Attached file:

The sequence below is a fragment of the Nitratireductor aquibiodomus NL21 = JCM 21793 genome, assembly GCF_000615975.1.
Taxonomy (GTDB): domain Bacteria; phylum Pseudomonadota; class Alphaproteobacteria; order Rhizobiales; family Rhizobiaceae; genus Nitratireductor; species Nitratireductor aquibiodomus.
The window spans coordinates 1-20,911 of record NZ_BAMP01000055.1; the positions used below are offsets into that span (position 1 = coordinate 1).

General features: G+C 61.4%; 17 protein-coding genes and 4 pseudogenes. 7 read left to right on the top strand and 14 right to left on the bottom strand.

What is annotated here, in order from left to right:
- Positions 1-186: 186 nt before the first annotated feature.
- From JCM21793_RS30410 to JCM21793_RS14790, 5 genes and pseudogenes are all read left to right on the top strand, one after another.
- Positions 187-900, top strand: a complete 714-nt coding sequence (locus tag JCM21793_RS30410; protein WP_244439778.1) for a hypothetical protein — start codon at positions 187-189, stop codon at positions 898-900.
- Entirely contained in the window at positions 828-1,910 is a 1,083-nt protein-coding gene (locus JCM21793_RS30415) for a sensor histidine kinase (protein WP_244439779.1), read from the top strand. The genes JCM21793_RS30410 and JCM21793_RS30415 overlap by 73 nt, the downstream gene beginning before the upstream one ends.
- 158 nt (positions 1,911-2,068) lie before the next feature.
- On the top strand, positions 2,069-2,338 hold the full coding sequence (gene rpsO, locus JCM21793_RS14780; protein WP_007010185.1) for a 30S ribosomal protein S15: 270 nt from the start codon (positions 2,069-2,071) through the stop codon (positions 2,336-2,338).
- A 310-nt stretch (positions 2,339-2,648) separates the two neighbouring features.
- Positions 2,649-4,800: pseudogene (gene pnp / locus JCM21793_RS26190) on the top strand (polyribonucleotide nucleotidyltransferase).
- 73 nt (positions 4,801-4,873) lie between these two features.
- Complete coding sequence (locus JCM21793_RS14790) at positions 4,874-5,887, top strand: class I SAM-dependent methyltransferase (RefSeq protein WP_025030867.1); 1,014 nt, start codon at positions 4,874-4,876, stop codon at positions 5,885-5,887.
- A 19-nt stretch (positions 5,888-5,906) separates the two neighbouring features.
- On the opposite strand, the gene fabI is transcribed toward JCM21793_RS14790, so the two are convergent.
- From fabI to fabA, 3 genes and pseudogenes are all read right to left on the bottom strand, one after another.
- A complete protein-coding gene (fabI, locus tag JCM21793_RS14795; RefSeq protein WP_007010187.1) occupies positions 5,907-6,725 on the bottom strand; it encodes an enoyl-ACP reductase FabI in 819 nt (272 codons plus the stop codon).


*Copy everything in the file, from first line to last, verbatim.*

The sequence below is a fragment of the Nitratireductor aquibiodomus NL21 = JCM 21793 genome, assembly GCF_000615975.1.
Taxonomy (GTDB): domain Bacteria; phylum Pseudomonadota; class Alphaproteobacteria; order Rhizobiales; family Rhizobiaceae; genus Nitratireductor; species Nitratireductor aquibiodomus.
The window spans coordinates 1-20,911 of record NZ_BAMP01000055.1; the positions used below are offsets into that span (position 1 = coordinate 1).

General features: G+C 61.4%; 17 protein-coding genes and 4 pseudogenes. 7 read left to right on the top strand and 14 right to left on the bottom strand.

What is annotated here, in order from left to right:
- Positions 1-186: 186 nt before the first annotated feature.
- From JCM21793_RS30410 to JCM21793_RS14790, 5 genes and pseudogenes are all read left to right on the top strand, one after another.
- Positions 187-900, top strand: a complete 714-nt coding sequence (locus tag JCM21793_RS30410; protein WP_244439778.1) for a hypothetical protein — start codon at positions 187-189, stop codon at positions 898-900.
- Entirely contained in the window at positions 828-1,910 is a 1,083-nt protein-coding gene (locus JCM21793_RS30415) for a sensor histidine kinase (protein WP_244439779.1), read from the top strand. The genes JCM21793_RS30410 and JCM21793_RS30415 overlap by 73 nt, the downstream gene beginning before the upstream one ends.
- 158 nt (positions 1,911-2,068) lie before the next feature.
- On the top strand, positions 2,069-2,338 hold the full coding sequence (gene rpsO, locus JCM21793_RS14780; protein WP_007010185.1) for a 30S ribosomal protein S15: 270 nt from the start codon (positions 2,069-2,071) through the stop codon (positions 2,336-2,338).
- A 310-nt stretch (positions 2,339-2,648) separates the two neighbouring features.
- Positions 2,649-4,800: pseudogene (gene pnp / locus JCM21793_RS26190) on the top strand (polyribonucleotide nucleotidyltransferase).
- 73 nt (positions 4,801-4,873) lie between these two features.
- Complete coding sequence (locus JCM21793_RS14790) at positions 4,874-5,887, top strand: class I SAM-dependent methyltransferase (RefSeq protein WP_025030867.1); 1,014 nt, start codon at positions 4,874-4,876, stop codon at positions 5,885-5,887.
- A 19-nt stretch (positions 5,888-5,906) separates the two neighbouring features.
- On the opposite strand, the gene fabI is transcribed toward JCM21793_RS14790, so the two are convergent.
- From fabI to fabA, 3 genes and pseudogenes are all read right to left on the bottom strand, one after another.
- A complete protein-coding gene (fabI, locus tag JCM21793_RS14795; RefSeq protein WP_007010187.1) occupies positions 5,907-6,725 on the bottom strand; it encodes an enoyl-ACP reductase FabI in 819 nt (272 codons plus the stop codon).